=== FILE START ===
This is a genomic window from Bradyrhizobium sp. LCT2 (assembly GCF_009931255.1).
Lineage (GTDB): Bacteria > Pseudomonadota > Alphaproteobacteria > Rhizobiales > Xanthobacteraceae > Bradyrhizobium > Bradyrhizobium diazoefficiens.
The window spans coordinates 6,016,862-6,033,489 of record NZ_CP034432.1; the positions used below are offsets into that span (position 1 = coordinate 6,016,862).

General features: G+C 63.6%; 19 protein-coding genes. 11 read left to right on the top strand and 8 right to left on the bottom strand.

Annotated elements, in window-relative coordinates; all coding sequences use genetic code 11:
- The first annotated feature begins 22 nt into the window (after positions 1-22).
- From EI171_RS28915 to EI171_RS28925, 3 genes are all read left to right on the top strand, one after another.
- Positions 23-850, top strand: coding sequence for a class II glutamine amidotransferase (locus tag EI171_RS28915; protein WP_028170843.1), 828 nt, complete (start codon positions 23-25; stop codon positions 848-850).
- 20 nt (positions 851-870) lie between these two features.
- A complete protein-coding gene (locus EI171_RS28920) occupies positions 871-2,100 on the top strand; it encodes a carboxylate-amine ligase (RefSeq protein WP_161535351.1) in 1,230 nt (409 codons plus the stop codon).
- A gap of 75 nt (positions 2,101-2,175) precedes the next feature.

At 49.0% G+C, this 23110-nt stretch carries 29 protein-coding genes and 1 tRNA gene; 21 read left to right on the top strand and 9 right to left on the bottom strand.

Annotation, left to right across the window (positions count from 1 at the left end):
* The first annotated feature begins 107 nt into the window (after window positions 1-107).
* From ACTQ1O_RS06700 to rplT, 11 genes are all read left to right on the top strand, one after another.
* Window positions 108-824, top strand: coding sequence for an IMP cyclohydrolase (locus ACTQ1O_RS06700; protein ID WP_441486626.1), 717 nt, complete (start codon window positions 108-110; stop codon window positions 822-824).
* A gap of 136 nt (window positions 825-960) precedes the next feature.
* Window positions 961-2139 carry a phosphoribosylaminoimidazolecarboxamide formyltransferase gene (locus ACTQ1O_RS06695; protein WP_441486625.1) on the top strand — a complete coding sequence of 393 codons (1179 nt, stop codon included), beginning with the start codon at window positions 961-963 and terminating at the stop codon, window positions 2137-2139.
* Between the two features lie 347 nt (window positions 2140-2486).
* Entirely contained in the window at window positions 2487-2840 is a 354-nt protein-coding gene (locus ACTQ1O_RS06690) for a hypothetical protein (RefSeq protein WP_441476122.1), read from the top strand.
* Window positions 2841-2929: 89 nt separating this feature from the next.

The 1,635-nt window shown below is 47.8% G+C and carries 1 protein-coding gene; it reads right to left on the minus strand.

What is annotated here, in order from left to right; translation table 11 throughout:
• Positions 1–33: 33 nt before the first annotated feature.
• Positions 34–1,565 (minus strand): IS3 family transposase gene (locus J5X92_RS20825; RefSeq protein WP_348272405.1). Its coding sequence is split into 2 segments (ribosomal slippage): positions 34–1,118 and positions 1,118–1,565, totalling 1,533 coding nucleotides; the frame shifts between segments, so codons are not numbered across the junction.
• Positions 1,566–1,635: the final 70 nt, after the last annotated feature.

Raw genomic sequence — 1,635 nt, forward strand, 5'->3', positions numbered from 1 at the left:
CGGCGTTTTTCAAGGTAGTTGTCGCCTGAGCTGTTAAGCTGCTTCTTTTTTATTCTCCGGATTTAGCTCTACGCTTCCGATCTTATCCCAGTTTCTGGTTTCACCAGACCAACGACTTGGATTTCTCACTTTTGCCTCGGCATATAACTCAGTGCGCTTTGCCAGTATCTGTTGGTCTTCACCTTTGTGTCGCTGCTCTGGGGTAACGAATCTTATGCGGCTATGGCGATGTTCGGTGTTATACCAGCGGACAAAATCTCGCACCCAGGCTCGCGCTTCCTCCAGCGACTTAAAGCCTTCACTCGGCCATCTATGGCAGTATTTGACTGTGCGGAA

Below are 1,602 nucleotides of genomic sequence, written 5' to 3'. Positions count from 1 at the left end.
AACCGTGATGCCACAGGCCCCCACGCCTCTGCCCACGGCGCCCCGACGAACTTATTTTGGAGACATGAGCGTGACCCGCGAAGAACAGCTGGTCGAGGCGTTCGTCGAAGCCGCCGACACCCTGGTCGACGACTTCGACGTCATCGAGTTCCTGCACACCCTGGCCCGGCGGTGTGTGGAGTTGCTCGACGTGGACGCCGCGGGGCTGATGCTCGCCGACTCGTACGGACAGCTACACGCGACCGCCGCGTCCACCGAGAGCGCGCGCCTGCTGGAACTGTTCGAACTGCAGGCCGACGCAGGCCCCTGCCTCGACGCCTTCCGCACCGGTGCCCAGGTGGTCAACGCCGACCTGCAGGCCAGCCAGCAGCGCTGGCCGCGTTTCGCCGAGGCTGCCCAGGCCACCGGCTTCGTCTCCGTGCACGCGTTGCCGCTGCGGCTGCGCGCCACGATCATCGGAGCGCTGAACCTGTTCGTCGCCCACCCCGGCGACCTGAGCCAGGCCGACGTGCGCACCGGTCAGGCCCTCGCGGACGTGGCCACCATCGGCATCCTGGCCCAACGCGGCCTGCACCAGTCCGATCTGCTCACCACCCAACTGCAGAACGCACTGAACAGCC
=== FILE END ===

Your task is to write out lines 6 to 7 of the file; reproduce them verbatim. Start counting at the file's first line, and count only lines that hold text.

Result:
- The first annotated feature begins 22 nt into the window (after positions 1-22).
- From EI171_RS28915 to EI171_RS28925, 3 genes are all read left to right on the top strand, one after another.